The key initiatives:
- The Government buying half a million solar panels, to take advantages of economies of scale. Some of these would be installed in state houses and government buildings, but the majority would be sold at cost to families (with loan schemes so low-income families could afford them).
- Scrapping the fixed charge for electricity, so you only pay for what you use. This would provide a greater incentive for people to use less electricity.
- Setting up one-stop energy advisory shops around the country to offer advice to people on how to make their homes more energy efficient.
- Changing the Electricity Commission into the Sustainable Energy Commission, so that it has a mandate to look at all fuels, including renewable ones. Part of its mandate would be to test all new large capital projects – such as Transpower pylons – against renewable alternatives.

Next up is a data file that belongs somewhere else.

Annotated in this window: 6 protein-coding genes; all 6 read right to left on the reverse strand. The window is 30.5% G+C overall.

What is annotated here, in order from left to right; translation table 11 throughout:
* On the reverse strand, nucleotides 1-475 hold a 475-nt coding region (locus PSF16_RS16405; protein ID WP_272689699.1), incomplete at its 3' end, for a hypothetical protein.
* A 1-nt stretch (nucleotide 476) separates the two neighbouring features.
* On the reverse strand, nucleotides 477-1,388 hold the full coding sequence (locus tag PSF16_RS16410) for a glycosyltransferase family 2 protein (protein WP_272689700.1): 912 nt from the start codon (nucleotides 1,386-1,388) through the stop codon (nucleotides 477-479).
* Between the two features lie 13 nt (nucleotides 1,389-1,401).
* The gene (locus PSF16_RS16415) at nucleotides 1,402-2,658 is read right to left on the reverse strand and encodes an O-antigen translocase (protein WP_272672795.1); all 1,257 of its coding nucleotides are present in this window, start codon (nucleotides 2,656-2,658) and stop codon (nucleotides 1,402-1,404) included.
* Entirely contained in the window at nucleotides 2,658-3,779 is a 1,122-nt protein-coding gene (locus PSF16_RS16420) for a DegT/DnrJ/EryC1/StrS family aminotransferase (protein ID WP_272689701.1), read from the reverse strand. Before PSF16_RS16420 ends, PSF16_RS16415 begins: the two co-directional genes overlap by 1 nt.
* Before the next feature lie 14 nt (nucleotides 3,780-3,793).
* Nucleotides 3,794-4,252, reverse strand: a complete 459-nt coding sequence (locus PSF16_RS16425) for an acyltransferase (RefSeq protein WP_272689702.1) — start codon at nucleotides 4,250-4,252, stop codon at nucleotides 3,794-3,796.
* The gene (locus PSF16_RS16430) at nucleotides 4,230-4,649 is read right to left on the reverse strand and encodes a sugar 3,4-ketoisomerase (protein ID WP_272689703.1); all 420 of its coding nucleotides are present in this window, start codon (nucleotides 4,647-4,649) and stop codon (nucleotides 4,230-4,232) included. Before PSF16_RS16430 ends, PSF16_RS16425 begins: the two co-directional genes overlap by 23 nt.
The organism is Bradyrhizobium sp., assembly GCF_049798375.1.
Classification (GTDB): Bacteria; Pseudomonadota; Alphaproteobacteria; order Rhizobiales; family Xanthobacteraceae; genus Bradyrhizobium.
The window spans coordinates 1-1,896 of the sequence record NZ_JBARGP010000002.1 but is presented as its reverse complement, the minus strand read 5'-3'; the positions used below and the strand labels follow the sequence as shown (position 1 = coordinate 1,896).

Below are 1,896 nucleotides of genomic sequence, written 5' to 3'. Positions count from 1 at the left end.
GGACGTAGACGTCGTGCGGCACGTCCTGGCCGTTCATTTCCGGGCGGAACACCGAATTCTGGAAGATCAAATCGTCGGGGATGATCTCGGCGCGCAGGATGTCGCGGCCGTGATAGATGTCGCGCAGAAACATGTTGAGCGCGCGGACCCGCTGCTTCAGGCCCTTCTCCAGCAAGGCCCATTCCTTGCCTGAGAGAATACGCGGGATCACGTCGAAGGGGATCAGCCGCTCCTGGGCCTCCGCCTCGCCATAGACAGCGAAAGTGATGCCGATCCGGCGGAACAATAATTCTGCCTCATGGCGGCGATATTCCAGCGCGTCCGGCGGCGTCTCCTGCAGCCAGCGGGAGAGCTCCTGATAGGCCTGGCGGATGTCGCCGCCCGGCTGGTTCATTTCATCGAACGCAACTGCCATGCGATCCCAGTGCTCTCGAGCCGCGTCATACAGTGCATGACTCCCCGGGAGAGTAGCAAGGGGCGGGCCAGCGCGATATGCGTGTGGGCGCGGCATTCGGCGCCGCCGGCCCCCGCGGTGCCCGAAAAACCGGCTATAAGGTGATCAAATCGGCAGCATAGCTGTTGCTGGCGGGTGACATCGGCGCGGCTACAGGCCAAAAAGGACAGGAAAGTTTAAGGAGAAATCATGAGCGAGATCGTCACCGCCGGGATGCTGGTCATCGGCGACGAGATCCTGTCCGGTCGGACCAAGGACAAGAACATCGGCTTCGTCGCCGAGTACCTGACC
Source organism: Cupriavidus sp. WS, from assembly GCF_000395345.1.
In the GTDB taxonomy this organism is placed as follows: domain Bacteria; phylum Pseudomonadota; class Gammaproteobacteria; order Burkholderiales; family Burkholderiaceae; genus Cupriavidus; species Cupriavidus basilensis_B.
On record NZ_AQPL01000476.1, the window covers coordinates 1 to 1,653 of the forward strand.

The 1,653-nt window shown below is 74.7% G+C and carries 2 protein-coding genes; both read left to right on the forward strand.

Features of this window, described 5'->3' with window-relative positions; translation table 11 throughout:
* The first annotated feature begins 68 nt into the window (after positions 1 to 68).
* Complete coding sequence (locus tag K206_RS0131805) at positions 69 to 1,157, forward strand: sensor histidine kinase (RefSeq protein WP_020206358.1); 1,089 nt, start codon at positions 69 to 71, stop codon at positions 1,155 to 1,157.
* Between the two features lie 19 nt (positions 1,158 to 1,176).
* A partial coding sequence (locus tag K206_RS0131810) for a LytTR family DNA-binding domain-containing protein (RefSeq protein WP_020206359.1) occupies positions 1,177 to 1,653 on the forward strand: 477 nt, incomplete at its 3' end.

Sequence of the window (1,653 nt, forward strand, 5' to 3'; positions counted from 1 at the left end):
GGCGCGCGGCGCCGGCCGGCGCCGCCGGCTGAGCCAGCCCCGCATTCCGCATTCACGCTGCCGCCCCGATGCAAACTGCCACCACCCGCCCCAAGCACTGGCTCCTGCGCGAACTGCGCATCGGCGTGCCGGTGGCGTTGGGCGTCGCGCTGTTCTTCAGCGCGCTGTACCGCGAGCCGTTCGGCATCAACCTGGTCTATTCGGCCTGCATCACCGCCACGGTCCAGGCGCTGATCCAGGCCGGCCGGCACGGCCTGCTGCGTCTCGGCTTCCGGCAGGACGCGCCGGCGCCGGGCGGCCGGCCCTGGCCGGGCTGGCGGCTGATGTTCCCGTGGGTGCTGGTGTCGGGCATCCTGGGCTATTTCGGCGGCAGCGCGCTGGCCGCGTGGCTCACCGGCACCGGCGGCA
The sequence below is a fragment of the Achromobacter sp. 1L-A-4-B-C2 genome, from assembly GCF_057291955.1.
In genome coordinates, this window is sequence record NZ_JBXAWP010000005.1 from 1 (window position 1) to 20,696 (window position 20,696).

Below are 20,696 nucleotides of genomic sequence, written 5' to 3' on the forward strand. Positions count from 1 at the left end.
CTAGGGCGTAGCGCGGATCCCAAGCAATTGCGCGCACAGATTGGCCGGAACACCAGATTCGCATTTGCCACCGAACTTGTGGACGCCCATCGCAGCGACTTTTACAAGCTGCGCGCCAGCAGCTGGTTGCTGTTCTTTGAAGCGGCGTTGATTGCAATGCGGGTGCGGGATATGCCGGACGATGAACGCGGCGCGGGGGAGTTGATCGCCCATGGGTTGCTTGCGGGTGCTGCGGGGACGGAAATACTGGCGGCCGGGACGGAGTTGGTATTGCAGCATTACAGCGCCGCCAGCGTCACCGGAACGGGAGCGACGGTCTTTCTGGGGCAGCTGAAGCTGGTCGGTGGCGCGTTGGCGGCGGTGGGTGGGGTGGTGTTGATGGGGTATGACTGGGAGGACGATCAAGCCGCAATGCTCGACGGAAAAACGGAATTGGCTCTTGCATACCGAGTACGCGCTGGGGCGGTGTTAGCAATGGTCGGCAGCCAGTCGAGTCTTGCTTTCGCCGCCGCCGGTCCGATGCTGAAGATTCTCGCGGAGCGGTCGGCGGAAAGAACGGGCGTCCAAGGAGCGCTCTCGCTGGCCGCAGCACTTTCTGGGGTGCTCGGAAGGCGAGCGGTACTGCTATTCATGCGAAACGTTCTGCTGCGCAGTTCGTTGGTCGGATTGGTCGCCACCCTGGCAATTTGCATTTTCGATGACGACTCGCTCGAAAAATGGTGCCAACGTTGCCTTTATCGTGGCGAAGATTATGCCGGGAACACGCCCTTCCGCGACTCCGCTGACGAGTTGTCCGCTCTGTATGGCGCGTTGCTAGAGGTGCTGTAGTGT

All major media organisations were in attendance (the Herald even sent three representatives – now, that’s commitment), and some very intelligent questions were asked. Some questions covered the Labour/Green relationship (How closely can you work on energy? Is this a deal-breaker? Could you handle the energy portfolio in a Labour/Green government? Will energy be a big issue in the campaign?), and others dealt with the practicalities of the solar water panel proposal.
Anyway, I’d be interested in your thoughts.